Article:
by Steven Ertelt
May 8, 2006
Pierre, SD (LifeNews.com) — Abortion advocates in South Dakota are over halfway to their goal of getting enough signatures to put the state’s abortion ban on the November ballot. Planned Parenthood, which runs the only abortion business in the state, decided to try to defeat the ban at the polls first before taking it to court.
Pro-abortion activists have been fanning out across the state to obtain the 17,000 petition signatures they need to put the ban before voters and they have more than 10,000 signatures so far.
They must turn in enough signatures to the Secretary of State’s office by June 19 to qualify their initiative to repeal the abortion ban.
The law is slated to go into effect on July 1 and if Planned Parenthood and its supporters fail to get enough signatures, it will likely file a lawsuit seeking an injunction to stop the law while a case proceeds.
Anne Thompson, a Sioux Falls abortion advocate who is helping Planned Parenthood, told AP that she thinks "The people of South Dakota have the right to express their opinion on this very controversial, very sensitive issue of which there is much division."
But pro-life advocates told the Associated Press that the state legislature reflects the will of the people of South Dakota and the people spoke when they elected lawmakers who predominantly support a pro-life position on abortion.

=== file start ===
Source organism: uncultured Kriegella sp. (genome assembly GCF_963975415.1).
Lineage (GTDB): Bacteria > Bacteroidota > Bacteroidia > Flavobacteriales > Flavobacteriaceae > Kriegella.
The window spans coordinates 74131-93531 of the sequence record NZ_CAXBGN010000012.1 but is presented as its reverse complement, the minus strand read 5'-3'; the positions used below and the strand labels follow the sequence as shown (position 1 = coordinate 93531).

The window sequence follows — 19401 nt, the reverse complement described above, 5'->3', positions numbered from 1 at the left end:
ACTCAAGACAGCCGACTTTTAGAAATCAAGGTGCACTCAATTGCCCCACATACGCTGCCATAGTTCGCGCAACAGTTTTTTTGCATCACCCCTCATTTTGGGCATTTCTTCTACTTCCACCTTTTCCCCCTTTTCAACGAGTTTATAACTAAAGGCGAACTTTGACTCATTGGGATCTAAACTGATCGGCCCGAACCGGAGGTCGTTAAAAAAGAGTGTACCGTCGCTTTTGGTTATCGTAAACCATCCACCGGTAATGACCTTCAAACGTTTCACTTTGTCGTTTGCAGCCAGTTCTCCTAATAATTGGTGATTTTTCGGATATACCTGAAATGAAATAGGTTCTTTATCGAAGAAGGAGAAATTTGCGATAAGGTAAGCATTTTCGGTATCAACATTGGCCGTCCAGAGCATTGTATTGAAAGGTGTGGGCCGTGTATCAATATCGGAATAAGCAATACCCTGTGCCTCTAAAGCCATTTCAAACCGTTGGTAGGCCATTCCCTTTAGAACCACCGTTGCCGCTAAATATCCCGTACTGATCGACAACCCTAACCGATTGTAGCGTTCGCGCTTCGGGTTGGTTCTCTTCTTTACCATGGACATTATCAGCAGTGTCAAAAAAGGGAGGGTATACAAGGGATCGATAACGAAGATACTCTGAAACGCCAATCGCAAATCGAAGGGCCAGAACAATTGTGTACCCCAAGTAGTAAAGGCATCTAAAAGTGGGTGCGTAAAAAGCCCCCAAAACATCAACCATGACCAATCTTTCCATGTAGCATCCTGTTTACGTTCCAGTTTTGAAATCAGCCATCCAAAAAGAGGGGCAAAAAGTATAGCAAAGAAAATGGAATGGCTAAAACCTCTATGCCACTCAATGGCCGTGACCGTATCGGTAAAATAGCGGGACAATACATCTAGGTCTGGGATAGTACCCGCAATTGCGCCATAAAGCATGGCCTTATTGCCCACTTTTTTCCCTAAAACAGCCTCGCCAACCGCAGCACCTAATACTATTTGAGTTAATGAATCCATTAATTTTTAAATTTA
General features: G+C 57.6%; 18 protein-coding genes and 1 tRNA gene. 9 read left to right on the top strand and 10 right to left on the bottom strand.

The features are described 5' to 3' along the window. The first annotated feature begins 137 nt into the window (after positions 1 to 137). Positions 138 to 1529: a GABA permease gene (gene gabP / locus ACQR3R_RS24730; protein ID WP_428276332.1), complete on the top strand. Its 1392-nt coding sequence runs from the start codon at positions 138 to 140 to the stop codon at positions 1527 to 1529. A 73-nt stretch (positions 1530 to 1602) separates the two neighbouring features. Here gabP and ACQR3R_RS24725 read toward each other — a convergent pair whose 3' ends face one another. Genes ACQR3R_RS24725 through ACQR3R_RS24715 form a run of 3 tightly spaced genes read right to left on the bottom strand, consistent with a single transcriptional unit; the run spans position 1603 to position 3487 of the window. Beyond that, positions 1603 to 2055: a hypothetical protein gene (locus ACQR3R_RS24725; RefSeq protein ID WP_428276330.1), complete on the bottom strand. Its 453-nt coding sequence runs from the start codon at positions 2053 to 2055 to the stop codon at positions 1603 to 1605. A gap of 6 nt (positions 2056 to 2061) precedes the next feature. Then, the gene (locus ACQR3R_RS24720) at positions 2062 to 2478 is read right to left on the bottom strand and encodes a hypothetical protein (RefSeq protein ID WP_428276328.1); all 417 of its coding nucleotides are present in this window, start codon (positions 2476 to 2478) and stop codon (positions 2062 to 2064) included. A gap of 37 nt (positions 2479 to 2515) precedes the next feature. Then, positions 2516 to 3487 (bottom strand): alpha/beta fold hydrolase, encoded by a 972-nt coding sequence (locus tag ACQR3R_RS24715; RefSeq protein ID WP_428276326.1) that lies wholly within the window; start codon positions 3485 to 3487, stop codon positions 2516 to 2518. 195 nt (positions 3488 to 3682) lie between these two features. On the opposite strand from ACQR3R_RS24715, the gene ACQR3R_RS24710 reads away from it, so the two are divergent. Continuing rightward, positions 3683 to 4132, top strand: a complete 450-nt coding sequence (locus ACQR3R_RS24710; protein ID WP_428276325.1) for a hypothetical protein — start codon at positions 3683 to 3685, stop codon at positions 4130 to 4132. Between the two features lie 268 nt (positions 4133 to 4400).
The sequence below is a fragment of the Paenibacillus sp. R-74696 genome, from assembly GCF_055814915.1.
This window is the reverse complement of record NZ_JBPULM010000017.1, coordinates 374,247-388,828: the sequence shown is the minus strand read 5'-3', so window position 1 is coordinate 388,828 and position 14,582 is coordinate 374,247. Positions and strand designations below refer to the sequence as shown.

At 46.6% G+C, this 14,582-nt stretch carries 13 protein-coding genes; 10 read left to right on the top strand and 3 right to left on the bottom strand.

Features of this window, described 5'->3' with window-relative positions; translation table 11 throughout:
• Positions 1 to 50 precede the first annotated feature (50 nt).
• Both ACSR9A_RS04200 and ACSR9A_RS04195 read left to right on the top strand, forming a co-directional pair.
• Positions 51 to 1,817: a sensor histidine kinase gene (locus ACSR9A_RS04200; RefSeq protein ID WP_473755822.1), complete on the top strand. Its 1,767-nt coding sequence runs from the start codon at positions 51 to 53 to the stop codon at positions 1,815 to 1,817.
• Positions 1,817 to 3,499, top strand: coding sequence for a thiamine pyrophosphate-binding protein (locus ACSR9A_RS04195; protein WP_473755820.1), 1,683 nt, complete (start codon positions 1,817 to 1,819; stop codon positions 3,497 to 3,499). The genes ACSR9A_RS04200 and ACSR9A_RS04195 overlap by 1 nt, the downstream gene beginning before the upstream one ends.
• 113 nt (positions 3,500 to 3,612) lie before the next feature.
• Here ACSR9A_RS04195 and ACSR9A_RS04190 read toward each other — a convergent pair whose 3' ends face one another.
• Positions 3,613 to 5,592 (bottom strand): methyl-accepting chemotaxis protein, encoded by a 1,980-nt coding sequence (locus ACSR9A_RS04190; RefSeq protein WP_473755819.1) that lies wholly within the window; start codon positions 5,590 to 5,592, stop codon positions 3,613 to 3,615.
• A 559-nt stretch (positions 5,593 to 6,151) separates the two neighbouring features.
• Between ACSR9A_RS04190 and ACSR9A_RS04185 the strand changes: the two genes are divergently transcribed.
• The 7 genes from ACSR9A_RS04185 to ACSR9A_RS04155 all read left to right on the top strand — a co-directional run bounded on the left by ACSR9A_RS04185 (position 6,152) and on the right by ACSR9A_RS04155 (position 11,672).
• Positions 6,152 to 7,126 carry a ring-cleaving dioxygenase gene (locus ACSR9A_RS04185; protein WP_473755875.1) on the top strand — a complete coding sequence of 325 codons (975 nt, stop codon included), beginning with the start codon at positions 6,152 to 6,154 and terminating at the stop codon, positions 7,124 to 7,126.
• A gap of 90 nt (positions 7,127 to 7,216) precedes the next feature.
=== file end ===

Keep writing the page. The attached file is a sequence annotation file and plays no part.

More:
"When the legislators were debating this House Bill 1215, they were overwhelmed with calls and e-mails and letters from the constituents that the people of South Dakota actually already voted," said Kimberly Martinez, executive director of the Alpha Center, a pregnancy help center in Sioux Falls.
Yet, Martinez told AP that her group would "welcome" the vote if it was on the ballot because she thinks state residents will support life.
The abortion ban prohibits all abortions except those necessary to save the life of the mother and, in such cases, an abortion practitioner or doctor is required to do everything possible to save the baby’s life as well.
The abortion ban has prompted other states, including Louisiana, Mississippi, Kentucky and others to tackle legislation prohibiting abortions.
An abortion ban passed through both houses in Mississippi but the two chambers couldn’t agree on a final version because of a debate on rape and incest exceptions. A Louisiana ban is advancing and still under consideration there.
Pro-life advocates are divided on the timing of abortion bans, with some saying to proceed and others saying they will be shot down in courts as the Supreme Court still has, at best, a 5-4 majority in favor of abortion and the court’s 1973 Roe v. Wade decision.